“Between now and the end of the year, we’ve booked more parties than ever before. We get around 10 inquiries a day for small and medium-sized events. People take any excuse to celebrate these days. A couple of weeks ago, I walked into one of my bigger patios at Sofia, and the line snaked around the block. It looked like a concert.The weather was warm and beautiful. Four or five people were celebrating birthdays or engagements. My sommelier told me she hadn’t sold this much high-end wine in a long, long time. It seems like people are eating, drinking, and spending more. Everywhere I turned, there was lobster, caviar, and steak. I’m sure it’ll level off eventually, but right now, every night feels like a party. It means everything to me: I think we took restaurants for granted until they went away for a while. And now, people are realizing that restaurants is where we meet people, laugh together and share stories.


“The night we opened indoor dining, I visited Akira, Amal, and Sofia. I spend most of my time nibbling in the kitchen and chatting with chefs and other members of the team. All three places were just buzzing with joy and excitement. I stood in the kitchen chatting with Rony Ghaleb, the chef at Amal, who’s Lebanese. He said, ‘I’ve made something you probably haven’t tasted in a long time.’ In the midst of the hustle and bustle, he gave me a plate of sayadieh—a Lebanese fish, pine nut, and rice dish that he was testing for our new lunch specials. It’s the kind of dish you make when you’re treating someone. ‘Don’t let anybody see it, or they’ll want it for themselves,’ he said, laughing.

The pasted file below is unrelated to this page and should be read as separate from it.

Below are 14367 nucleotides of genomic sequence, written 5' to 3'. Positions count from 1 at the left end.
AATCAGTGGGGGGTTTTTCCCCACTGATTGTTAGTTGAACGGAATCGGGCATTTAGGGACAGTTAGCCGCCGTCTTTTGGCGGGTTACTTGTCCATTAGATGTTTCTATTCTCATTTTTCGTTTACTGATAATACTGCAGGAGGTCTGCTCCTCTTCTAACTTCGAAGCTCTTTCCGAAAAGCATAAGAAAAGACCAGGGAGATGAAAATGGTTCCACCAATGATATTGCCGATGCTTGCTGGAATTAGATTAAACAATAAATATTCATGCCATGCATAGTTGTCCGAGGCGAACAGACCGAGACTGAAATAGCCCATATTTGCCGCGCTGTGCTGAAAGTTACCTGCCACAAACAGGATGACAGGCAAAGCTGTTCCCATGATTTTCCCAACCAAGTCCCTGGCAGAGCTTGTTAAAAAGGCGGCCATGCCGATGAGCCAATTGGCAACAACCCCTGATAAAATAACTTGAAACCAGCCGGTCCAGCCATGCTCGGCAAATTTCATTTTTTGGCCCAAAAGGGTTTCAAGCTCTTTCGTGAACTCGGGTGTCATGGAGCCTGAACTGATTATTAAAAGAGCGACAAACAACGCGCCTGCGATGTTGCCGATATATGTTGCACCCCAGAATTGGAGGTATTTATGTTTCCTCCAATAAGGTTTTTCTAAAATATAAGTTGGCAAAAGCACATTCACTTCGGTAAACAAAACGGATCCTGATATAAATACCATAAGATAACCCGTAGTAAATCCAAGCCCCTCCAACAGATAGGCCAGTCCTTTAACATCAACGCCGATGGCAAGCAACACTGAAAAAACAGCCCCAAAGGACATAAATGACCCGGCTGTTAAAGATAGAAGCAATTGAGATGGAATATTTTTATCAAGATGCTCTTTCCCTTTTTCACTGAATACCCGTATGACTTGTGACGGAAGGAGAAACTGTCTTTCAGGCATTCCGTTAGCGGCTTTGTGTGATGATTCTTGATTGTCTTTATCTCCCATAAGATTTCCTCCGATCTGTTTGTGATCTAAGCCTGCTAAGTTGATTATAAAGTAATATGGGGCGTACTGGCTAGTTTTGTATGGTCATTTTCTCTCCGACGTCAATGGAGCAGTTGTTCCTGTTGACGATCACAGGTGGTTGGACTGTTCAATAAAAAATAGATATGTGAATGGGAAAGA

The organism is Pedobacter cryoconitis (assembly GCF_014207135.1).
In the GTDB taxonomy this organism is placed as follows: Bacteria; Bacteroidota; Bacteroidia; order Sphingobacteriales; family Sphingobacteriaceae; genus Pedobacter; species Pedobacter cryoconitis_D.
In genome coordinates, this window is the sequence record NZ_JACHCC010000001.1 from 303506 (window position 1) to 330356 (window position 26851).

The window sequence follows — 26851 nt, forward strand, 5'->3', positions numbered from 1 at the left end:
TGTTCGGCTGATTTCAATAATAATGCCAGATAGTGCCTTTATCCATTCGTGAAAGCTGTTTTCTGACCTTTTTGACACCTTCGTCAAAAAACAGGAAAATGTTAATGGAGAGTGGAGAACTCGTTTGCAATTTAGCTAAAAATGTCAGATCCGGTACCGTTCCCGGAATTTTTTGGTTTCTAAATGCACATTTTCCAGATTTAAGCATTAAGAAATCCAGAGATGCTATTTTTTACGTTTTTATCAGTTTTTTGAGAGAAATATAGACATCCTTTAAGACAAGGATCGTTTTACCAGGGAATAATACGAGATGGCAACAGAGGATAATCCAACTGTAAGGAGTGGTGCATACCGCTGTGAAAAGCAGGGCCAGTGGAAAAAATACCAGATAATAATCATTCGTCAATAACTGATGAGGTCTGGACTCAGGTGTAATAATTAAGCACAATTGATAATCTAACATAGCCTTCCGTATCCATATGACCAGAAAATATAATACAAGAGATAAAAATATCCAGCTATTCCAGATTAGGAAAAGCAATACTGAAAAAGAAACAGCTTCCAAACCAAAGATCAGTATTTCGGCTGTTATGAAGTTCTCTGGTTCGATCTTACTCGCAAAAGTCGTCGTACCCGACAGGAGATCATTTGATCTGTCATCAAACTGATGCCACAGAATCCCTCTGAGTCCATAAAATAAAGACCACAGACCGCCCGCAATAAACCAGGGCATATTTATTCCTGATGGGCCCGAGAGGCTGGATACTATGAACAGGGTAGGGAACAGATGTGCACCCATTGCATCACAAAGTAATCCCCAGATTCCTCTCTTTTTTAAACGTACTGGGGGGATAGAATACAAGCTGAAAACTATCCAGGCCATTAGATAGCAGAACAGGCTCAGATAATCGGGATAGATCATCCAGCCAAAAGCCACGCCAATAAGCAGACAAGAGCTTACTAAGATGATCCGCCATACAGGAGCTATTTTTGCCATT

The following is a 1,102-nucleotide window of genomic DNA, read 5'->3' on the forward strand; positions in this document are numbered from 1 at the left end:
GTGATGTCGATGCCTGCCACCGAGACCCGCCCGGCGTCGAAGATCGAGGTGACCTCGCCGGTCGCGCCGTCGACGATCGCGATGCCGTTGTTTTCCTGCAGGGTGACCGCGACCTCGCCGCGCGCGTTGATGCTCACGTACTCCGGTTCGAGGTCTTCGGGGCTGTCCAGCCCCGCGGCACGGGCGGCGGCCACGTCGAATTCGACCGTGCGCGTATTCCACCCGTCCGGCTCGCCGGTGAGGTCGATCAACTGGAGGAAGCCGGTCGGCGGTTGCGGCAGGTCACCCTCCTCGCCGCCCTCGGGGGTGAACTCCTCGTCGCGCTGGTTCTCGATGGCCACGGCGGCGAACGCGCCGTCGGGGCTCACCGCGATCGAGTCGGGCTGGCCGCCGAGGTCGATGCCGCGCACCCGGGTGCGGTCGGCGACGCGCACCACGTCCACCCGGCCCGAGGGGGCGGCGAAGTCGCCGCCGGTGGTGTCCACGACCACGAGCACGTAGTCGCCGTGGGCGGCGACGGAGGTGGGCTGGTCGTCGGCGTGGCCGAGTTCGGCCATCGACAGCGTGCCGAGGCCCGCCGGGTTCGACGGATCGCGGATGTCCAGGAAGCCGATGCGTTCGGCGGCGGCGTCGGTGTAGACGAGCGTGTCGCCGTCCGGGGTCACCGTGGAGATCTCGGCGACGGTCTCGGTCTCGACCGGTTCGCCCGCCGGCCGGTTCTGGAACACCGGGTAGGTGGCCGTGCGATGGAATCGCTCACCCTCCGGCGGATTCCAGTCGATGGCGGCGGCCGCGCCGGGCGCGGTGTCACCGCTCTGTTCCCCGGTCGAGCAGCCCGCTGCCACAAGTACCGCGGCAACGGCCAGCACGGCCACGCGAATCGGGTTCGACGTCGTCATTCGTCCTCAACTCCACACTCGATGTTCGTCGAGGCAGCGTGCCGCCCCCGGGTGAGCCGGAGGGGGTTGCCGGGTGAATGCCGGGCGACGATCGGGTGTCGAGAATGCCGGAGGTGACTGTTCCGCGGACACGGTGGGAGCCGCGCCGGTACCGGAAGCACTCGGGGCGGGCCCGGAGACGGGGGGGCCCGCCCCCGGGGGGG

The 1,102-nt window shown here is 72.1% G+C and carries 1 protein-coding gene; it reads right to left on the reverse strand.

“It’ll take a couple of weeks to find staff for our nightclubs. Hiring is a huge problem in the hospitality business right now. I have friends in Miami giving new staff a $400 signing bonus. It’s so competitive. At our restaurants, we’ve been able to bring back about half our staff and train enough new hires to make up the difference. We’ve hired about 450 people back at this point, including new people.

“I’m thinking positively for the first time in so long. Of course, it feels good to make money again, but beyond that, it’s amazing to just be in restaurants with people. I’m so happy to see the staff and customers, to see these beautiful places finally come back to life.”